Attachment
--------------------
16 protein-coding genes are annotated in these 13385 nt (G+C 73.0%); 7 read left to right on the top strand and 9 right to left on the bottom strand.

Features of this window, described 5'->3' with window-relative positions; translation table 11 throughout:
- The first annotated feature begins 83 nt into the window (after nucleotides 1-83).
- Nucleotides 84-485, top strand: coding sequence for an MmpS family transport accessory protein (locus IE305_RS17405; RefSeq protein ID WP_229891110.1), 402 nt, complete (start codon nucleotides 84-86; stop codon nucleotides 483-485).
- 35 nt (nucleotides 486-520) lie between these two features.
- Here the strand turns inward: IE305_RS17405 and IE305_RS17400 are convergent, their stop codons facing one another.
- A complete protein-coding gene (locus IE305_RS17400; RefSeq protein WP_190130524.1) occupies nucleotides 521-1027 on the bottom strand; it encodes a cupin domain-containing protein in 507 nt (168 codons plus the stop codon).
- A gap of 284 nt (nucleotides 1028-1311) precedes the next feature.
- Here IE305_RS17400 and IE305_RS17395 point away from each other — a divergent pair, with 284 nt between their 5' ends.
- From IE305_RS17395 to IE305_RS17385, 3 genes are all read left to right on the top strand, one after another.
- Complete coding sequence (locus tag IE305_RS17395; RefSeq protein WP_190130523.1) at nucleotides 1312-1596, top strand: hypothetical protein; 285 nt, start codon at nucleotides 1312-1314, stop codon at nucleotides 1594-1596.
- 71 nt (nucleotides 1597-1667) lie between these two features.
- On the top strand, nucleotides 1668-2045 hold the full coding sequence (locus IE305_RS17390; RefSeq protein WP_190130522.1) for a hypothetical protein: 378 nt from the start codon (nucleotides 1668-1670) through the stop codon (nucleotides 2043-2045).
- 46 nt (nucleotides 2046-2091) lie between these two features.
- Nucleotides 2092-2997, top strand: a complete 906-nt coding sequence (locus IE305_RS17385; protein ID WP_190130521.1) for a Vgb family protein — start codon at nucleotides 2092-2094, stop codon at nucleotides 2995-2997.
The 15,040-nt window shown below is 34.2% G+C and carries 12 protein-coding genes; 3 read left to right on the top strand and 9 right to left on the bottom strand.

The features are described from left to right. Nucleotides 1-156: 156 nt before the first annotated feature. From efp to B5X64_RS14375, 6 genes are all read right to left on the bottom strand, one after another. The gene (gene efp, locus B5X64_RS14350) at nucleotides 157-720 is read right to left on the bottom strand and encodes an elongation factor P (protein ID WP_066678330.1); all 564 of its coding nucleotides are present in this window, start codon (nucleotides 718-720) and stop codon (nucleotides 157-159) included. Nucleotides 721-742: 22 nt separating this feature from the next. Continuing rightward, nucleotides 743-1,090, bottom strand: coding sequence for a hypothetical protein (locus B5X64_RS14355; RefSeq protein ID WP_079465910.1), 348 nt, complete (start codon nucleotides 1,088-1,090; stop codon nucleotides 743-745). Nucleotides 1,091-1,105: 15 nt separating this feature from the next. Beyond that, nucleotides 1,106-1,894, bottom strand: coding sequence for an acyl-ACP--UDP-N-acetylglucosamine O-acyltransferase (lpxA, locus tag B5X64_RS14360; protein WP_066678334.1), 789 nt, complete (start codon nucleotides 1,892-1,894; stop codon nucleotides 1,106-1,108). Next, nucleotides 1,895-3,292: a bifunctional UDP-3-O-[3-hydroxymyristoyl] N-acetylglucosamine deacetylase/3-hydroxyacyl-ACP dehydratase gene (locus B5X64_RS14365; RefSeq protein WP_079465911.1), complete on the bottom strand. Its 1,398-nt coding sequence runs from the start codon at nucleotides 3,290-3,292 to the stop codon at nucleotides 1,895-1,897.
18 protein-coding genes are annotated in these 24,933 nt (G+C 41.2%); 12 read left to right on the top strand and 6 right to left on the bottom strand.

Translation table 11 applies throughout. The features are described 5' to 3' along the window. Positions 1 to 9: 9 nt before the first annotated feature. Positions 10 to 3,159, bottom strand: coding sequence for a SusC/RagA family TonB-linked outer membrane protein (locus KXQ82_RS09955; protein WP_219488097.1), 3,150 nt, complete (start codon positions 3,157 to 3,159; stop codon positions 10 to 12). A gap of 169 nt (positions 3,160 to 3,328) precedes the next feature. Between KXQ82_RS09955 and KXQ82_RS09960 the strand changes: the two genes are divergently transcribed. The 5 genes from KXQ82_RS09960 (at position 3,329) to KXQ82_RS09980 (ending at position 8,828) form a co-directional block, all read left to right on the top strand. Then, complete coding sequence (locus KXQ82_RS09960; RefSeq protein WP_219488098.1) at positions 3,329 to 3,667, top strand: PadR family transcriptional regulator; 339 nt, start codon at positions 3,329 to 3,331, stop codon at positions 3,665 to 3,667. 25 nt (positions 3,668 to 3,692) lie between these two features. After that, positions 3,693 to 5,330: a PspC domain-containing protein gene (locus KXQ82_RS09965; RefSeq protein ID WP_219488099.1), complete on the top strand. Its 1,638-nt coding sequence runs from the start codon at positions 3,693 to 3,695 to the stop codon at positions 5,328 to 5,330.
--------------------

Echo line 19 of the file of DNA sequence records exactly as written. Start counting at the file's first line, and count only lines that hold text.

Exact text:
Translation table 11 applies throughout. The features are described 5' to 3' along the window. Positions 1 to 9: 9 nt before the first annotated feature. Positions 10 to 3,159, bottom strand: coding sequence for a SusC/RagA family TonB-linked outer membrane protein (locus KXQ82_RS09955; protein WP_219488097.1), 3,150 nt, complete (start codon positions 3,157 to 3,159; stop codon positions 10 to 12). A gap of 169 nt (positions 3,160 to 3,328) precedes the next feature. Between KXQ82_RS09955 and KXQ82_RS09960 the strand changes: the two genes are divergently transcribed. The 5 genes from KXQ82_RS09960 (at position 3,329) to KXQ82_RS09980 (ending at position 8,828) form a co-directional block, all read left to right on the top strand. Then, complete coding sequence (locus KXQ82_RS09960; RefSeq protein WP_219488098.1) at positions 3,329 to 3,667, top strand: PadR family transcriptional regulator; 339 nt, start codon at positions 3,329 to 3,331, stop codon at positions 3,665 to 3,667. 25 nt (positions 3,668 to 3,692) lie between these two features. After that, positions 3,693 to 5,330: a PspC domain-containing protein gene (locus KXQ82_RS09965; RefSeq protein ID WP_219488099.1), complete on the top strand. Its 1,638-nt coding sequence runs from the start codon at positions 3,693 to 3,695 to the stop codon at positions 5,328 to 5,330.